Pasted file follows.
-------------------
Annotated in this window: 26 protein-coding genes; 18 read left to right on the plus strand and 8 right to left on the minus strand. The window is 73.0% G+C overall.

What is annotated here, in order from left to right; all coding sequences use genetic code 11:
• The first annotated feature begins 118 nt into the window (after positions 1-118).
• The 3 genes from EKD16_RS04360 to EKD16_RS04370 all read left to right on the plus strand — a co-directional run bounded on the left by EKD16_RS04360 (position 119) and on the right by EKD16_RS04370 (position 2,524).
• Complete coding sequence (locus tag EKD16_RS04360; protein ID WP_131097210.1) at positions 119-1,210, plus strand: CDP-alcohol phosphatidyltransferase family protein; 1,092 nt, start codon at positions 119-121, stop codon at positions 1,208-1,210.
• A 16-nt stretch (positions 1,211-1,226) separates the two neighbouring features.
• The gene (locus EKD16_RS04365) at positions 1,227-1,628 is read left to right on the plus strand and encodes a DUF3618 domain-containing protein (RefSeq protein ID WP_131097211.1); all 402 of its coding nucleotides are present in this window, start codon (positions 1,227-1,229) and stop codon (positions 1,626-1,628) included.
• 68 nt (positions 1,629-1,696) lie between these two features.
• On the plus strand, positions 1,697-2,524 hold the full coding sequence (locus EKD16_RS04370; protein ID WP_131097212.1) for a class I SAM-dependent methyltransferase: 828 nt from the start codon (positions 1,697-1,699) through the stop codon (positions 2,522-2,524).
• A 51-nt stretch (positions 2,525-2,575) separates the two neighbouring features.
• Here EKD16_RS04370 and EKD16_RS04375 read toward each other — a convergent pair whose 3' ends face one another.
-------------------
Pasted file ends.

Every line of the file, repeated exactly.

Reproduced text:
Annotated in this window: 26 protein-coding genes; 18 read left to right on the plus strand and 8 right to left on the minus strand. The window is 73.0% G+C overall.

What is annotated here, in order from left to right; all coding sequences use genetic code 11:
• The first annotated feature begins 118 nt into the window (after positions 1-118).
• The 3 genes from EKD16_RS04360 to EKD16_RS04370 all read left to right on the plus strand — a co-directional run bounded on the left by EKD16_RS04360 (position 119) and on the right by EKD16_RS04370 (position 2,524).
• Complete coding sequence (locus tag EKD16_RS04360; protein ID WP_131097210.1) at positions 119-1,210, plus strand: CDP-alcohol phosphatidyltransferase family protein; 1,092 nt, start codon at positions 119-121, stop codon at positions 1,208-1,210.
• A 16-nt stretch (positions 1,211-1,226) separates the two neighbouring features.
• The gene (locus EKD16_RS04365) at positions 1,227-1,628 is read left to right on the plus strand and encodes a DUF3618 domain-containing protein (RefSeq protein ID WP_131097211.1); all 402 of its coding nucleotides are present in this window, start codon (positions 1,227-1,229) and stop codon (positions 1,626-1,628) included.
• 68 nt (positions 1,629-1,696) lie between these two features.
• On the plus strand, positions 1,697-2,524 hold the full coding sequence (locus EKD16_RS04370; protein ID WP_131097212.1) for a class I SAM-dependent methyltransferase: 828 nt from the start codon (positions 1,697-1,699) through the stop codon (positions 2,522-2,524).
• A 51-nt stretch (positions 2,525-2,575) separates the two neighbouring features.
• Here EKD16_RS04370 and EKD16_RS04375 read toward each other — a convergent pair whose 3' ends face one another.